Nowadays it is a desirable place to live precisely because it is shielded from the hustle and bustle.
However, its residents can enjoy their peace and quiet in a very modern way - Belbroughton is only six miles from Kidderminster, and four miles from Stourbridge and Bromsgrove.
It is within easy distance of Birmingham and is situated very near junction four of the M5 and junction 4A of the M42.
Public transport is a slightly thornier issue - there are buses to the nearby towns every hour or so, which makes it hard to do without a car.
Rector of Holy Trinity Church, Rev Barbara Mapley, says: "It's a lovely area - lots of organisations with a lovely 14th century church and superb pubs.
"I cover the Bromsgrove and Fairfield areas and when I first came to the church I found a map on the wall with pegs marking the churches, pegs marking the church halls and schools and 17 green pegs marking the pubs.
"The pubs have a very good reputation and there are gastro pubs and character pubs, although I have not been in them all.
"It's a beautiful place to visit because it has so many footpaths and there are so many walks."
Holy Trinity's churchyard may be on the site of the early Pagan religious ceremonies.
The base of the existing Woodgate memorial is believed to be a Pagan preaching stone. After conversion to Christianity, it is thought a wooden church was erected, to be replaced in Norman times with a stone structure.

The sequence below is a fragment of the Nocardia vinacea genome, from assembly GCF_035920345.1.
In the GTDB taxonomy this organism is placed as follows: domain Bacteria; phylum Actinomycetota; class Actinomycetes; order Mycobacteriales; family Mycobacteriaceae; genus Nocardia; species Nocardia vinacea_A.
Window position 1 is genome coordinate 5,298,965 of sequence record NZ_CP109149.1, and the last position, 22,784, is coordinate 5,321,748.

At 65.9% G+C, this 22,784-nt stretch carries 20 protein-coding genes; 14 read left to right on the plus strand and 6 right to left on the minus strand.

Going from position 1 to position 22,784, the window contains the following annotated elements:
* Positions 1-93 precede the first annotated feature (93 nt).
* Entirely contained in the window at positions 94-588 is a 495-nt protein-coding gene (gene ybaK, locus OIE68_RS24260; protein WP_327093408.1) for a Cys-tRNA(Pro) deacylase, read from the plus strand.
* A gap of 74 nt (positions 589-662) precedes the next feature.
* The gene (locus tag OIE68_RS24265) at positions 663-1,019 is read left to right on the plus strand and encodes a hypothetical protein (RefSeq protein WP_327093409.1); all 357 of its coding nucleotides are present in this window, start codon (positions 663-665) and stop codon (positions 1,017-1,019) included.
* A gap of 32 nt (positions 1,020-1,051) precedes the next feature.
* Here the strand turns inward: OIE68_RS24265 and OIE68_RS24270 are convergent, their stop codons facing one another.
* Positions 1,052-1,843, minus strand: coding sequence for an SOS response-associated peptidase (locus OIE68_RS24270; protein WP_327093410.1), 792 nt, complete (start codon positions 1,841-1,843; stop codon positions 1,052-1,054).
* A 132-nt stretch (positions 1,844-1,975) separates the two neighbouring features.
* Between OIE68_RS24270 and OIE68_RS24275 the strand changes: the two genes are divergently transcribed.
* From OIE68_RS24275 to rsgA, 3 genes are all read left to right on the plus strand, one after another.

A spring in the Clent hills, only a few miles away, was a major pilgrimage site in medieval times with people flocking to the spot where St Kenelm was martyred.
The present church was built at the beginning of the 14th century but the Black Death of the 1340s had a devastating effect on the area and claimed the lives of three Priests.
At that time the church would have been highly decorated and traces of the original colours can just be seen.
There are good examples of 19th century glass work by Kemp, among others.
Belbroughton Church Hall is a Grade II listed building in its own right and it dates back to the early 17th century. Originally built as a tithe barn, it is one of the oldest buildings in the village. Converted for use as a hall in 1915, it continues to be enjoyed by the residents and can be hired out for functions.
The village has a number of groups and societies.
Rev Mapley says: "There's a lot going on here for people who want to get involved."